Look­ing for a so­lu­tion

Pres­sure grows for per­ma­nent fix to doc pay for­mula

Modern Healthcare - - THE WEEK IN HEALTHCARE - Rich Daly

Both a con­gres­sional deficit panel and com­mit­tees with ju­ris­dic­tion over Medi­care are con­sid­er­ing plans to fix its physi­cian pay­ment for­mula, which faces a huge drop at the end of the year.

The Obama ad­min­is­tra­tion moved the Medi­care physi­cian re­im­burse­ment re­duc­tions one step closer to re­al­ity last week when it fi­nal­ized the size of the pay­ment re­duc­tion— 27.4%— re­quired un­der the pro­gram’s cost-con­trol fund­ing for­mula. That cut is slightly smaller than the 29.5% cut pre­vi­ously ex­pected but physi­cian ad­vo­cates said it would be equally ru­inous to physi­cians.

Those loom­ing cuts have spurred grow­ing pres­sure from provider groups to over­haul the physi­cian pay­ment sys­tem by re­plac­ing the sus­tain­able-growth rate with other mod­els that do not con­trol costs through across­the-board clin­i­cian cuts. As the CMS is­sued the fi­nal Medi­care physi­cian fee sched­ule for fis­cal 2012, HHS Sec­re­tary Kath­leen Se­be­lius is­sued a state­ment call­ing for a per­ma­nent “doc fix” and pledg­ing that the Obama ad­min­is­tra­tion would “work with leg­is­la­tors on both sides of the aisle to ad­dress this is­sue once and for all.”

Ham­mer­ing out a so-called doc fix is one of the goals of the deficit re­duc­tion su­per­com­mit­tee, said House Speaker John Boehner at a Nov. 3 news con­fer­ence. That was the first con­fir­ma­tion by a con­gres­sional leader that the panel—charged with find­ing at least $1.2 tril­lion in deficit re­duc­tion by Nov. 24—would in­clude any SGRre­lated pro­vi­sion.

How­ever, Boehner stressed that whether the panel in­cludes a tem­po­rary de­lay in the Medi­care provider cut or a per­ma­nent re­place­ment of the SGR for­mula “is still up in the air.”

The panel would face chal­lenges and op­por­tu­ni­ties in ad­dress­ing the physi­cian fee sched­ule, ac­cord­ing to lob­by­ists track­ing the is­sue. The main ad­van­tage is that the com­mit­tee is au­tho­rized to cre­ate a mas­sive deficit pack­age that can in­clude any­thing with­out fac­ing the threat of amend­ments or a fil­i­buster.

Re­plac­ing the SGR for­mula, how­ever, could com­pli­cate the work of the deficit panel be­cause it would re­quire iden­ti­fy­ing $293 bil­lion in additional cuts or tax in­creases over 10 years to off­set the es­ti­mated cost. And mem­bers of Congress and other ad­vo­cates are also push­ing for the deficit panel to ad­dress a num­ber of un­re­lated is­sues, and in­clud­ing an SGR fix might pres­sure the panel to ad­dress those, too.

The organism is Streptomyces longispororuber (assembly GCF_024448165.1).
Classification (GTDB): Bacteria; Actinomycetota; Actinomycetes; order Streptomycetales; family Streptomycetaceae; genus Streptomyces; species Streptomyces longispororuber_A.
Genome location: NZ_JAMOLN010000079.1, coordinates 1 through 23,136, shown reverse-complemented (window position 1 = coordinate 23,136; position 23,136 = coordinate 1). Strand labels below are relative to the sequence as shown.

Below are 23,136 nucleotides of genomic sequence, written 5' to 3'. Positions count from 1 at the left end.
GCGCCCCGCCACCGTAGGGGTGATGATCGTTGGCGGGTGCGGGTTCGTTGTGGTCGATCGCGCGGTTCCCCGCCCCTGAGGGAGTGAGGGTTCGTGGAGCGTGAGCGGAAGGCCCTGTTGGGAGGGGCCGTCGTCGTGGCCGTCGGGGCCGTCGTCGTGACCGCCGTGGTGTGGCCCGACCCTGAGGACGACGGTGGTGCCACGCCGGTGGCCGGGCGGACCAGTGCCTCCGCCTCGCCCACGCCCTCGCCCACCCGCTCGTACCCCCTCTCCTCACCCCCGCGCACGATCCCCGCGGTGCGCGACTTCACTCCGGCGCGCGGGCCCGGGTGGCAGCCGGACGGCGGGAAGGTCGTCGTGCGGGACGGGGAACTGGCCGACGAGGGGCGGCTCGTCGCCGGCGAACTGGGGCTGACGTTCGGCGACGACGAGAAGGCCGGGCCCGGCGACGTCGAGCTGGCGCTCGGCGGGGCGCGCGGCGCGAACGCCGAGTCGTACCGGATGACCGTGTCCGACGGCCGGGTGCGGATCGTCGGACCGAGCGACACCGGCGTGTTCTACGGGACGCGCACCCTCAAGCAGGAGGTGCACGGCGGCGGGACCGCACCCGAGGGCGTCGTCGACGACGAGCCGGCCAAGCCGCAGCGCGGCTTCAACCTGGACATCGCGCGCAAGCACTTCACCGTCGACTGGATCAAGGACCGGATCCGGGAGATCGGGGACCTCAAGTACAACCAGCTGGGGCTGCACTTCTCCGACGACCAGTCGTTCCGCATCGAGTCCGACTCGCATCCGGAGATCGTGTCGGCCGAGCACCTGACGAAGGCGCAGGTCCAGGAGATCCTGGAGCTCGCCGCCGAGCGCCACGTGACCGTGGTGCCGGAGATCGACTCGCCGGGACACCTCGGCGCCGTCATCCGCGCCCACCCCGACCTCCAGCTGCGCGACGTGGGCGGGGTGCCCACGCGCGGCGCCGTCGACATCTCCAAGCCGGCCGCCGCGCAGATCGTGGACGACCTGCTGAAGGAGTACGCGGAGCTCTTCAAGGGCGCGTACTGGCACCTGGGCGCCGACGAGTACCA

Apart from the su­per­com­mit­tee, the three com­mit­tees with ju­ris­dic­tion over the is­sue also are work­ing on their own doc fix, ac­cord­ing to con­gres­sional sources, and they ex­pect to pro­duce a plan within the next four weeks. How­ever, it re­mains un­clear whether those com­mit­tees are con­sid­er­ing a tem­po­rary or per­ma­nent fix to the Medi­care physi­cian pay is­sue.

Congress ap­pears in­creas­ingly likely, ac­cord­ing to many physi­cian ad­vo­cates, to even­tu­ally ap­prove a two-year, $26 bil­lion freeze of the cur­rent pay­ment rates while a long-term so­lu­tion is ne­go­ti­ated.

Any per­ma­nent re­place­ment would need to iden­tify a broadly sup­ported pay­ment sys­tem and find a way to pay for scrap­ping the SGR. There are a grow­ing num­ber of al­ter­na­tives pro­posed to the tra­di­tional Medi­care physi­cian pay­ments for each ser­vice, in­clud­ing wide­spread use of bun­dled pay­ments for episodes of care or ex­empt­ing physi­cians from pay­ment cuts if they use al­ter­na­tive care ap­proaches, such as the med­i­cal home model.

The more con­tro­ver­sial ques­tion that most mem­bers of Congress and the Obama ad­min­is­tra­tion have shied away from is how to pay for eras­ing the nearly $300 bil­lion, 10year cost of scrap­ping the SGR.

The Medi­care Pay­ment Ad­vi­sory Com­mis­sion was one of the few to do so when it for­warded a plan to Congress last month that would cut pay­ments to spe­cial­ists for sev­eral years and re­quire drug man­u­fac­tur­ers to give re­bates to Medi­care Part D plans for drugs fur­nished to low-in­come ben­e­fi­cia­ries, among other off­sets. That pro­posal was blasted by some of the provider ad­vo­cates and mem­bers of Congress who are most adamant in call­ing for an SGR re­place­ment.

Ul­ti­mately, the best mo­ti­va­tor for a longterm fix this year, ac­cord­ing to provider ad­vo­cates and health­care pol­icy ex­perts, may be the math­e­mat­i­cal cer­tainty that elim­i­nat­ing the sys­tem will grow more ex­pen­sive with each year it is de­layed.

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